Cape Cod condo mini library fosters resident ties
YARMOUTH, Mass.—Jan Hively opened the swinging door and ran her finger along the row of books.
The Mill Pond Village woman knew most of the titles. She had placed the majority of the books in the "Little Free Library," a well-crafted contraption made from Wisconsin cranberry crates.
But her hand stopped at a new title, something donated by another condo resident.
"Oooh, a poetry book," Hively said, flipping the book over with interest.
Hively, a resident of the Mill Pond Village condo community, recently received the mini-library from two friends in Wisconsin, Todd Bol and Rick Brooks. The Midwestern duo started a nonprofit organization in 2010 called Little Free Library, which helps people around the world set up tiny libraries, fostering a love of books, creativity and neighborhood, Bol said.
"The neighborhood ends up defining what's in there," he said about these mini-libraries.
This library has no fines or hours of operation. Residents are encouraged to write notes in the books, return them when they want and make their own donations.
Hively, who met Bol a few years ago while she was running a nonprofit agency in Minneapolis that helped people transition into new jobs, poked through the West Yarmouth mini-library recently.
The longtime business and vocational consultant moved to the condo neighborhood, with about 60 homes and a mix of ages, two years ago. She hopes the addition of the mini-library will draw people together.
"It's so hard for people in a place like this to get to know each other," she said.
Hively donated the first batch of books to the box. She bought some books from the South Yarmouth Library and added some from her own collection.
The mini-library, installed by condo management, is roughly 2 feet wide and a foot-and-a-half high.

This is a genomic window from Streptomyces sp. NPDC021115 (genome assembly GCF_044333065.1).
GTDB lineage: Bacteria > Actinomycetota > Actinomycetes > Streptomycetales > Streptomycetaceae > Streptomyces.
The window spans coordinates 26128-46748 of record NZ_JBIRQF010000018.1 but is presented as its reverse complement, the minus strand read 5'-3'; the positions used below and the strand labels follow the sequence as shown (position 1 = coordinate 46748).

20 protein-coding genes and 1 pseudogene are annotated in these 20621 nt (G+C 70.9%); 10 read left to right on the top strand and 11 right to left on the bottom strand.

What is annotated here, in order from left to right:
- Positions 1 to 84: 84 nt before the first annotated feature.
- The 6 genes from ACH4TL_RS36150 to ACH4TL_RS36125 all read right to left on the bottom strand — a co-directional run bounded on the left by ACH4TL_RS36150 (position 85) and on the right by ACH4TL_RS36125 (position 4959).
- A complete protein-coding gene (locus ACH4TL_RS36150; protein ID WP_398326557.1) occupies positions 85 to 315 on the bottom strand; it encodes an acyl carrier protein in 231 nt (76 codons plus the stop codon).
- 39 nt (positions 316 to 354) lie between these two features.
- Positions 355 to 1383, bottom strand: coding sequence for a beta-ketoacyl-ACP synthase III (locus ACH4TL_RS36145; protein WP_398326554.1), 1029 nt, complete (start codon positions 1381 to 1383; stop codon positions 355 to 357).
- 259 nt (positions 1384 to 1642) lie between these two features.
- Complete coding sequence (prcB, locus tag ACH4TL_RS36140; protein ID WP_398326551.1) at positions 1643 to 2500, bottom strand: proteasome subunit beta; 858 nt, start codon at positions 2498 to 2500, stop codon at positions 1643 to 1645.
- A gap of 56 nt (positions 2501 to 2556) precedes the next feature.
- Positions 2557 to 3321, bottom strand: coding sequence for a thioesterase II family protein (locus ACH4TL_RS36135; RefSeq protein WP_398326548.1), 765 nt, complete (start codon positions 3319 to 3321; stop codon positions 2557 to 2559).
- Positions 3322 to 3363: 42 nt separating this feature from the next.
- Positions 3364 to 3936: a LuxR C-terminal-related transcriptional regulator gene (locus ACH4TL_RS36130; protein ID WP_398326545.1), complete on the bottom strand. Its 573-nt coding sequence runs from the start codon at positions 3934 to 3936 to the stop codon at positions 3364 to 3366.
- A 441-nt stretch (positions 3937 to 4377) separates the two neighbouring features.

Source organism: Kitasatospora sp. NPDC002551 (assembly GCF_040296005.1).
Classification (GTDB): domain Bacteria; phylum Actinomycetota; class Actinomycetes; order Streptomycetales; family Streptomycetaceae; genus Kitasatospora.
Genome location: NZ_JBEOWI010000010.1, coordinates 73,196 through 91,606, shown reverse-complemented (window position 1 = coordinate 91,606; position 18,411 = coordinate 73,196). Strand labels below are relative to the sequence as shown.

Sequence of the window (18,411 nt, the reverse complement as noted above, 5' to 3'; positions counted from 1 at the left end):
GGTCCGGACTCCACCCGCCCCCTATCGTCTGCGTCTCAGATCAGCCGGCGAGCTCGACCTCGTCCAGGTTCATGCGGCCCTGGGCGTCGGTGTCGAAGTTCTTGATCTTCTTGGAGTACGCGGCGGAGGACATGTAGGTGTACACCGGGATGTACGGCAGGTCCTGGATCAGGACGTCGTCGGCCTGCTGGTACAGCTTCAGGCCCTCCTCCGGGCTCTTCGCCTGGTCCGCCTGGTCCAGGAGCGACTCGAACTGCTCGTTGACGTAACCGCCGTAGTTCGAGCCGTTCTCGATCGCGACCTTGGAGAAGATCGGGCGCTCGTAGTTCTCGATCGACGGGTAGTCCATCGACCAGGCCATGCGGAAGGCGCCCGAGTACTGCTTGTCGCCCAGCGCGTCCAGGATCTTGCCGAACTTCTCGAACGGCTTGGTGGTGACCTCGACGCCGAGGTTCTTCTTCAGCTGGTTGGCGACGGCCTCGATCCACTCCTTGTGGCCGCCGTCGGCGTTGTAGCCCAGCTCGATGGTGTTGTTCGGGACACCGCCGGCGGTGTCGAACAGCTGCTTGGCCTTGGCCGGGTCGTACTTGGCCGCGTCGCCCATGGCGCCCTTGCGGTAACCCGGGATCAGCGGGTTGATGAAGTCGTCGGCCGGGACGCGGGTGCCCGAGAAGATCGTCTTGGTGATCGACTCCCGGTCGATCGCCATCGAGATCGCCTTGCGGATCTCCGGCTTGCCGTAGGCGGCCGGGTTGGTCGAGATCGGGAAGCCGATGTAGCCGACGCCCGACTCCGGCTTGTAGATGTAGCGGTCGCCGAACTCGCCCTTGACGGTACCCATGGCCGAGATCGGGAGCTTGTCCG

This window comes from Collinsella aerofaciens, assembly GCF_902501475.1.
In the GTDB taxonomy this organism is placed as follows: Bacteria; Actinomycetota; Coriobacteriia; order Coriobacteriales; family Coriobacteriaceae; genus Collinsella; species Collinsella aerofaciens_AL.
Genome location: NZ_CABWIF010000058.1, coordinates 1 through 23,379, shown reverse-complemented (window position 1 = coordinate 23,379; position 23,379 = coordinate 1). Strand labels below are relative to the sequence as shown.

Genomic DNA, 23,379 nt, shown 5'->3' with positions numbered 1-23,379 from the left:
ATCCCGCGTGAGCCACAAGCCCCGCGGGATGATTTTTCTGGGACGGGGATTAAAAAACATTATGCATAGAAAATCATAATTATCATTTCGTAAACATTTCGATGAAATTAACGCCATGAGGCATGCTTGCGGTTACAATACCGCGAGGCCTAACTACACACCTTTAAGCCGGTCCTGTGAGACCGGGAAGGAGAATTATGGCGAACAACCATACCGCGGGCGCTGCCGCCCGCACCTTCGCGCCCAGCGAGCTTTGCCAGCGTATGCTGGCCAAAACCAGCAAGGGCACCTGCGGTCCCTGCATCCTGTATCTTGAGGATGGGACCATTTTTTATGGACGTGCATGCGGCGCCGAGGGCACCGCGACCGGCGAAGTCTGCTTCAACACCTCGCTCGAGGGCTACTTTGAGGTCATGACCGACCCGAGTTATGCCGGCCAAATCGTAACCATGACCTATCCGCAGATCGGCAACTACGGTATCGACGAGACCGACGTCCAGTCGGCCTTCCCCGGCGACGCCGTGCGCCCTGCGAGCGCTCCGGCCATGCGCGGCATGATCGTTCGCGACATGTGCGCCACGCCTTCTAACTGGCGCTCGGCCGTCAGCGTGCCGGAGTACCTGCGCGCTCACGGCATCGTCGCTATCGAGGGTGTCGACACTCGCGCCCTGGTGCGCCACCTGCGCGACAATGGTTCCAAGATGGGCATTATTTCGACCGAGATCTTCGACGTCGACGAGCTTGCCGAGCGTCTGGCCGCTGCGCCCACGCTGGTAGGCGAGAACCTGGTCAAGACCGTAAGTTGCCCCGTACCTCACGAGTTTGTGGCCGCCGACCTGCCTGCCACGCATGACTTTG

Attached to a metal pole, the box is about 3 feet off the ground near a long line of mailboxes.
From afar, it could be confused for a birdhouse or an artisan's self-made mailbox.
Children's books about seals and whales are mixed with nonfiction books on journal writing and novels such as "Gardenias" by Faith Sullivan, and a local staple, Richard Russo's "That Old Cape Magic." Hively started the library with 20 books.
On one recent day, 17 were in stock.
Bol built the roughly 20-pound contraption last year. He attached two cranberry boxes, and added a swinging door with old barn wood and plastic-glass windows. When Hively mentioned she was interested in one for the Cape, he gave it to her.
So far, about 800 little libraries are installed worldwide, he said.
The West Yarmouth location is the first that Bol and Brooks know of in Massachusetts. A map on their website, http://www.littlefreelibrary.org, shows the known locations and often includes photographs.
Most people build the mini-libraries on their own, Bol said, using items such as old canoes, microwaves and phone booths.
Hively said in the first couple of weeks, a handful of books had been in circulation. She also added information about the new condo association, with the request that people sign for it and return it within a week.
Although it's early, Hively expressed hope it will bring the neighborhood together and inspire other areas to create their own little libraries.
"I think the future of the world depends on people getting together where they are at and making the most of what they've got," she said.